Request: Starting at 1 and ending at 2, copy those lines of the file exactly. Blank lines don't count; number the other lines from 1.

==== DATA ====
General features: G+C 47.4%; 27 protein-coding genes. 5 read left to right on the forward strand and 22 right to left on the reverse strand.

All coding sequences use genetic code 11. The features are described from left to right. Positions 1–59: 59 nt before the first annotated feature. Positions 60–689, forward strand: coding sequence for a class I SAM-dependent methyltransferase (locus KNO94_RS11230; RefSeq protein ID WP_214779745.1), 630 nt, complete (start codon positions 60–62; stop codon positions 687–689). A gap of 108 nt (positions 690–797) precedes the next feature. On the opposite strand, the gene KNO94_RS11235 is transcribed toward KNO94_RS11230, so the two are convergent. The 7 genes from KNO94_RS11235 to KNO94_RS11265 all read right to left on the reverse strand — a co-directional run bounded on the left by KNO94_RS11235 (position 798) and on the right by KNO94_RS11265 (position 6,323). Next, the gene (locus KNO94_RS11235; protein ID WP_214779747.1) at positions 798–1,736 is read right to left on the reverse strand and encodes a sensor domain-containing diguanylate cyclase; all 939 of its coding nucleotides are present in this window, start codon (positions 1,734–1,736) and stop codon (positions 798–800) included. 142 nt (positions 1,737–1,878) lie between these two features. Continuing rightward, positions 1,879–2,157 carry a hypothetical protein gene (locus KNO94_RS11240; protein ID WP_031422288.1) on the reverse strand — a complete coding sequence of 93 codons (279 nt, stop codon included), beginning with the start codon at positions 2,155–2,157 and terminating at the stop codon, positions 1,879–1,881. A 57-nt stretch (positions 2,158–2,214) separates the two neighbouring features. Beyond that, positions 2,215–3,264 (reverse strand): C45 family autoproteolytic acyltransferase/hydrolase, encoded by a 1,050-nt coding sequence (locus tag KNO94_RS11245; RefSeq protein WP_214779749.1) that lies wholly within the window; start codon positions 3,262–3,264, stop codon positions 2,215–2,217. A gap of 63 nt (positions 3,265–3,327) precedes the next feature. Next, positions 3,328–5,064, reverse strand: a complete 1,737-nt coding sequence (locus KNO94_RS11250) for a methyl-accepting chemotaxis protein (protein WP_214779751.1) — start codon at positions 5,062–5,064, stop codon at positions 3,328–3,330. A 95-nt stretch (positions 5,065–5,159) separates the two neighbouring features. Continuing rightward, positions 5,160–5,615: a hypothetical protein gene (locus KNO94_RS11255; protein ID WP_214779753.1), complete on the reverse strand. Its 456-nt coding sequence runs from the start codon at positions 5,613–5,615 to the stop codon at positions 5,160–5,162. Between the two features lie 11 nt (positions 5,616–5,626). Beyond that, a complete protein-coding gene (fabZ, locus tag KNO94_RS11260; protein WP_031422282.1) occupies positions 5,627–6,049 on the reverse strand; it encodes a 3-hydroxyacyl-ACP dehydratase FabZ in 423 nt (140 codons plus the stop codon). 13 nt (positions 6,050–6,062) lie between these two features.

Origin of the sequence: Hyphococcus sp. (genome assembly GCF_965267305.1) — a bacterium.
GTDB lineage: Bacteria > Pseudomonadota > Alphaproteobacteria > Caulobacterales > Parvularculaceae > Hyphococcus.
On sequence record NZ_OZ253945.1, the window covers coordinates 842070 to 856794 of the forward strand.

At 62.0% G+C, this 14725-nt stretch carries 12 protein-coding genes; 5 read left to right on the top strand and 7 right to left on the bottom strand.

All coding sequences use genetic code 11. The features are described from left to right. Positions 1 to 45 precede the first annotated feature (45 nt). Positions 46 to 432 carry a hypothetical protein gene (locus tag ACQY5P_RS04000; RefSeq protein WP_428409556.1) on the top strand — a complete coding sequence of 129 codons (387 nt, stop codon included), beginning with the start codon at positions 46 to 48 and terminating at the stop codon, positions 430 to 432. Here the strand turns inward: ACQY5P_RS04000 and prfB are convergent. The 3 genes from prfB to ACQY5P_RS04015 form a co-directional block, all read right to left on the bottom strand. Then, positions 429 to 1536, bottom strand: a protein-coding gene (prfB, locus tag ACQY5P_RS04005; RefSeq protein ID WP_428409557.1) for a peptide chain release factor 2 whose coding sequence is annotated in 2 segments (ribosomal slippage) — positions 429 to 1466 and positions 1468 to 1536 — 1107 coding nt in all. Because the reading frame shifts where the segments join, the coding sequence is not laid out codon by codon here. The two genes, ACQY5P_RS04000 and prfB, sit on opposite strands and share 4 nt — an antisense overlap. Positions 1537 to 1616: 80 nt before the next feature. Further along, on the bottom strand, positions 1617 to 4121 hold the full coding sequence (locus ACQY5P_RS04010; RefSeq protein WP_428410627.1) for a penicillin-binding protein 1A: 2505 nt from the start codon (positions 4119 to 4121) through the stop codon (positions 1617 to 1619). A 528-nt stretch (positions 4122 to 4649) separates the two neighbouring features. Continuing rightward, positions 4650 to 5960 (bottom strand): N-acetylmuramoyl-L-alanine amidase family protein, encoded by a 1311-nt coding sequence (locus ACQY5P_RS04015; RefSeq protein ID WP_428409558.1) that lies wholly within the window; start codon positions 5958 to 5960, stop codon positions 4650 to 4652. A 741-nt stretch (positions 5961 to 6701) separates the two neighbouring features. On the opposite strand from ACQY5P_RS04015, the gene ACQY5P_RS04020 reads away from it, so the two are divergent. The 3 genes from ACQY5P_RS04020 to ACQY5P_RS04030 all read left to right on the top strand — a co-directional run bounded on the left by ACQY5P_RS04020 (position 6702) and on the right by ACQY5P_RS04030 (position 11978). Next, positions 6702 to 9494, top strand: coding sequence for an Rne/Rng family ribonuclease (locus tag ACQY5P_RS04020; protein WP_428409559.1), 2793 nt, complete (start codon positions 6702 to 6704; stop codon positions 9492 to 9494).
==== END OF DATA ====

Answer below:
General features: G+C 47.4%; 27 protein-coding genes. 5 read left to right on the forward strand and 22 right to left on the reverse strand.

All coding sequences use genetic code 11. The features are described from left to right. Positions 1–59: 59 nt before the first annotated feature. Positions 60–689, forward strand: coding sequence for a class I SAM-dependent methyltransferase (locus KNO94_RS11230; RefSeq protein ID WP_214779745.1), 630 nt, complete (start codon positions 60–62; stop codon positions 687–689). A gap of 108 nt (positions 690–797) precedes the next feature. On the opposite strand, the gene KNO94_RS11235 is transcribed toward KNO94_RS11230, so the two are convergent. The 7 genes from KNO94_RS11235 to KNO94_RS11265 all read right to left on the reverse strand — a co-directional run bounded on the left by KNO94_RS11235 (position 798) and on the right by KNO94_RS11265 (position 6,323). Next, the gene (locus KNO94_RS11235; protein ID WP_214779747.1) at positions 798–1,736 is read right to left on the reverse strand and encodes a sensor domain-containing diguanylate cyclase; all 939 of its coding nucleotides are present in this window, start codon (positions 1,734–1,736) and stop codon (positions 798–800) included. 142 nt (positions 1,737–1,878) lie between these two features. Continuing rightward, positions 1,879–2,157 carry a hypothetical protein gene (locus KNO94_RS11240; protein ID WP_031422288.1) on the reverse strand — a complete coding sequence of 93 codons (279 nt, stop codon included), beginning with the start codon at positions 2,155–2,157 and terminating at the stop codon, positions 1,879–1,881. A 57-nt stretch (positions 2,158–2,214) separates the two neighbouring features. Beyond that, positions 2,215–3,264 (reverse strand): C45 family autoproteolytic acyltransferase/hydrolase, encoded by a 1,050-nt coding sequence (locus tag KNO94_RS11245; RefSeq protein WP_214779749.1) that lies wholly within the window; start codon positions 3,262–3,264, stop codon positions 2,215–2,217. A gap of 63 nt (positions 3,265–3,327) precedes the next feature. Next, positions 3,328–5,064, reverse strand: a complete 1,737-nt coding sequence (locus KNO94_RS11250) for a methyl-accepting chemotaxis protein (protein WP_214779751.1) — start codon at positions 5,062–5,064, stop codon at positions 3,328–3,330. A 95-nt stretch (positions 5,065–5,159) separates the two neighbouring features. Continuing rightward, positions 5,160–5,615: a hypothetical protein gene (locus KNO94_RS11255; protein ID WP_214779753.1), complete on the reverse strand. Its 456-nt coding sequence runs from the start codon at positions 5,613–5,615 to the stop codon at positions 5,160–5,162. Between the two features lie 11 nt (positions 5,616–5,626). Beyond that, a complete protein-coding gene (fabZ, locus tag KNO94_RS11260; protein WP_031422282.1) occupies positions 5,627–6,049 on the reverse strand; it encodes a 3-hydroxyacyl-ACP dehydratase FabZ in 423 nt (140 codons plus the stop codon). 13 nt (positions 6,050–6,062) lie between these two features.